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The Golden Verses Of The Stoic

Seneca and Epictetus refer to the Golden Verses of Pythagoras , which happens to provide a good framework for developing a daily routine, bookended by morning and evening contemplative practices. Zeno of Citium , who founded Stoicism in 301 BC, expressed his doctrines in notoriously terse arguments and concise maxims.  However, Chrysippus, the third head of the Stoic school, wrote over 700 books fleshing these ideas out and adding complex arguments to support them. 

The things that change our DNA

The possible factors that can change the human DNA are being discovered all the time. These changes mostly affect the Germline DNA.

Germline cells are immortal, in the sense that they can reproduce indefinitely. This is largely due to the activity of the enzyme known as telomerase. This enzyme extends the telomeres of the chromosome, preventing chromosome fusions and other negative effects of shortened telomeres. Somatic cells, by comparison, can only divide around 30-50 times due to the Hayflick limit.
That little tid-bit I found rather interesting for several other reasons...

Changes in the DNA due to Diabetes


That article is an example of a change occuring through 'natural causes', however, by using retro-viral vectors that infect a wide range of cells in a wide range of tissue types, changes are theoretically possible as well. Problem is, most such vectors target fairly specific cell types.

Retrovirus vectors are the agent most commonly used to insert, or change, genes in multi-cellular organisms. They are the agent used for the retroviral based flu vaccine. Also, there have been some other gene therapies developed on retroviral vectors. The problem with them, as disease treatment agents, is that they are finite; that is, the immune system eventually clears them, and any cells with altered DNA are eventually lost due to normal tissue turn over. So, the "cure" is not permanent.

And, of course, mutagens can impact and alter DNA on a cell by cell basis. And, several environmental toxicants are now known to exert an "epigenetic" effect on DNA. Exposure to these after birth leads, especially during early development, to a change in DNA structure in many or all cells. The change is not a mutation. Rather, it is a change in DNA methylation or histone phosphorylation, that alters gene expression. This epigenetic mechanism is now recognized as one of the primary ways that environmental substances may cause disease later in life.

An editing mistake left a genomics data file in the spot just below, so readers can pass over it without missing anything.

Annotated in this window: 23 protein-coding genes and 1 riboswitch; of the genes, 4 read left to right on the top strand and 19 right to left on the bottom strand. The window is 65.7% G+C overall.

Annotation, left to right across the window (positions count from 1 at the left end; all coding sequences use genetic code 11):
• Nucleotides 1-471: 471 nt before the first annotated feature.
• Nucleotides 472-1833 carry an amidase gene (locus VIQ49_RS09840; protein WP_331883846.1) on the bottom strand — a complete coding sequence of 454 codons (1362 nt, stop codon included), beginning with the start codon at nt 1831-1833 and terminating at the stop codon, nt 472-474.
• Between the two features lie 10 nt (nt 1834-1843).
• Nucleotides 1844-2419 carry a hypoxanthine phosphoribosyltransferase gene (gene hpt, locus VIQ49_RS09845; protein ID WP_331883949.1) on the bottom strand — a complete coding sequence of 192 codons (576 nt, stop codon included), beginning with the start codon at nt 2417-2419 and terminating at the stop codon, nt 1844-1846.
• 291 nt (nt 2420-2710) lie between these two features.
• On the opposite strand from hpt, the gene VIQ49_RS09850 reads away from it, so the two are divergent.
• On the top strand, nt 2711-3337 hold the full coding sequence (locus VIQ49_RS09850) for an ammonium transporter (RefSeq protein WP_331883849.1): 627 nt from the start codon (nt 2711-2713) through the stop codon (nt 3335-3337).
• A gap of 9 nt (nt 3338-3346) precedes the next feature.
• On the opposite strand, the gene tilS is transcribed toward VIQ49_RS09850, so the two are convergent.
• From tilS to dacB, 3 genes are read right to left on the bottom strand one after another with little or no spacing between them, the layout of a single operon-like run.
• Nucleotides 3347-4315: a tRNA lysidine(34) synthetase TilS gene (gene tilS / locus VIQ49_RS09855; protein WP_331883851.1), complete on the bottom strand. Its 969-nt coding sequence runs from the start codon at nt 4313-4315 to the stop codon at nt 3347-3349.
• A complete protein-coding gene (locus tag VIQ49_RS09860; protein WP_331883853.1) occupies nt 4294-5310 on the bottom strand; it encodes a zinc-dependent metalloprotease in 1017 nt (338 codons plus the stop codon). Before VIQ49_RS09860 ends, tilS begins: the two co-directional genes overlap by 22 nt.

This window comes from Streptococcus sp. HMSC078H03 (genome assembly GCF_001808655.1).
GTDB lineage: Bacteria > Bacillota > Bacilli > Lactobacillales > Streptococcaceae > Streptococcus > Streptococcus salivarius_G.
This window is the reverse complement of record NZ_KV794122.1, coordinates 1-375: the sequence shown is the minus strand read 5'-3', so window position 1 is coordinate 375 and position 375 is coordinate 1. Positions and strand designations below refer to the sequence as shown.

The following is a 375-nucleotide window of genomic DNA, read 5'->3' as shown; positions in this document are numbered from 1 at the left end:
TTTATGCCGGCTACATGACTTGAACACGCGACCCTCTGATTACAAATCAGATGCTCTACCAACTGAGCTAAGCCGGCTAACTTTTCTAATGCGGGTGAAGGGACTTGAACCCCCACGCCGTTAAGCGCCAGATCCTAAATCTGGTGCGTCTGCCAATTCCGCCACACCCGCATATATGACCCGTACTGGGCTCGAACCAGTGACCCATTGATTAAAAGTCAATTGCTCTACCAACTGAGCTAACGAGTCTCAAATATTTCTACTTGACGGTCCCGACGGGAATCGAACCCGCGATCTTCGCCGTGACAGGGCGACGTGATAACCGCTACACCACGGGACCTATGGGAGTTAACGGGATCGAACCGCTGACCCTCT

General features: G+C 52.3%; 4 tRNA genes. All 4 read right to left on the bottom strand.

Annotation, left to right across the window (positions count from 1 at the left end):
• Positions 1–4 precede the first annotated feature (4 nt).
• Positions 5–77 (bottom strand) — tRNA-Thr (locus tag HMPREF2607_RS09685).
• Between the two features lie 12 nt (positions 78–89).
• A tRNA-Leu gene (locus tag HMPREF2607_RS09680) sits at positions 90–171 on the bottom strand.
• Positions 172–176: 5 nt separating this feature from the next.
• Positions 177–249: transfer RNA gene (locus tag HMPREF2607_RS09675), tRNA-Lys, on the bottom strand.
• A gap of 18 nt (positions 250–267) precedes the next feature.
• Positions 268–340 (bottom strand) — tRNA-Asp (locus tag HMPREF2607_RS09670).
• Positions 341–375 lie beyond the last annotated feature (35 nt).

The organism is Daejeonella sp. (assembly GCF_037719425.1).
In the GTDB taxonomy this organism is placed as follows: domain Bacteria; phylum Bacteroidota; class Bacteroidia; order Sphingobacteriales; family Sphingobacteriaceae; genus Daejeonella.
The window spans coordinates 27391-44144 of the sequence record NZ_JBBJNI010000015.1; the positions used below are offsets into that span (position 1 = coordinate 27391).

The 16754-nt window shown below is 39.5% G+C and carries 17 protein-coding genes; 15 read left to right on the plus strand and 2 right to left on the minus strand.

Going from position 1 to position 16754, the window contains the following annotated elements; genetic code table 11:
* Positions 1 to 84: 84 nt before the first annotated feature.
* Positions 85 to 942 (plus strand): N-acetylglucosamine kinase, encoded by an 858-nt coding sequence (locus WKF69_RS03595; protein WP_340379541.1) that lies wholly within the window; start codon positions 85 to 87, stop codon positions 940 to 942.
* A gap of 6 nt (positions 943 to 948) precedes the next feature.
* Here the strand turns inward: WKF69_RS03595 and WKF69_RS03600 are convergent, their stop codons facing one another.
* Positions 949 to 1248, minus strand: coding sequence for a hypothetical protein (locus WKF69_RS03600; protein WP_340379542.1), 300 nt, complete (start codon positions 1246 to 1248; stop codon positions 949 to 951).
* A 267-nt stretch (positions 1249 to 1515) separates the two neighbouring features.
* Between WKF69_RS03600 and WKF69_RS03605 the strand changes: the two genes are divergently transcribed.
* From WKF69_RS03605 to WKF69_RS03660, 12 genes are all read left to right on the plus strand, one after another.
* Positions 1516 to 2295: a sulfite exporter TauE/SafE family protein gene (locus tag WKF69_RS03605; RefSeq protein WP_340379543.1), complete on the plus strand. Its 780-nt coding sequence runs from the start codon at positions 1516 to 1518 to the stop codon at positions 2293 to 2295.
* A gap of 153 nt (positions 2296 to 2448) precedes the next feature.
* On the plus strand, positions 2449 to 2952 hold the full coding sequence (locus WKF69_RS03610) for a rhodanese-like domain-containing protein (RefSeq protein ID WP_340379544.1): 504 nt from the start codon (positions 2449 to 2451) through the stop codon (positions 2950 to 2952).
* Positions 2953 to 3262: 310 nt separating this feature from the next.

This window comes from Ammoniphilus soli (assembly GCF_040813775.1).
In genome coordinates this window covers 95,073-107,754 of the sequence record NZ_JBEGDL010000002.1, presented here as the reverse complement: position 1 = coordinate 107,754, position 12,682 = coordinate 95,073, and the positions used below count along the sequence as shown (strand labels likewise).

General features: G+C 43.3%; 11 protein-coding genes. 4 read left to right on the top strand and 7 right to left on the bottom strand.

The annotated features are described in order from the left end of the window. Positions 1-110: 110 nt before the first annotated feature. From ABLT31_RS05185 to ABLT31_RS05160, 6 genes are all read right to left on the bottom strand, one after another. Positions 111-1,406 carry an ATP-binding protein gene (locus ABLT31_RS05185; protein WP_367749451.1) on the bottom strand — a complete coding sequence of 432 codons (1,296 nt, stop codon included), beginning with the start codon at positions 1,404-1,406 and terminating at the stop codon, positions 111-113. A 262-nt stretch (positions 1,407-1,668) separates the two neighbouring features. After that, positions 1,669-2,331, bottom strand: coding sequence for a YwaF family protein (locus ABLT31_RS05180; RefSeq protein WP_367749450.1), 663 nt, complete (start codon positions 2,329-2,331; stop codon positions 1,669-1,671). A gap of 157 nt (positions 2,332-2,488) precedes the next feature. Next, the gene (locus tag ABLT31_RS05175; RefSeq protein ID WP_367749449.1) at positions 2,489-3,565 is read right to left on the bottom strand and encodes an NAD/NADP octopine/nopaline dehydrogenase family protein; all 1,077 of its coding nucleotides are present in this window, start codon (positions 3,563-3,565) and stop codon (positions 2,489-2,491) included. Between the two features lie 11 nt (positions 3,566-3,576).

The field of molecular biology and genetic engineering began in the 1970's with the discovery of restriction enzymes. The structure of DNA was understood. From the 1970's, our ability to manipulate DNA has exploded as we have developed an ever increasing repertoire of tools with which to manipulate DNA, and as we have elucidated the sequence of the human genome.

Seldom a week goes by without the discovery of a gene for yet another disease. Genetic explanations are touted for everything from cancer and heart disease to more diffuse conditions like alcoholism, homosexuality, and crime. It's been suggested that there may even be a gene for shyness! Biologists believe that new gene technology will revolutionize our understanding of disease and will have a greater impact on us than nuclear power or the computer.

What will make an even greater impact, however is the discovery of being able to alter these markers and genes which create traits such as shyness. What will we be when we can alter our base personality? What happens when the effect wears off?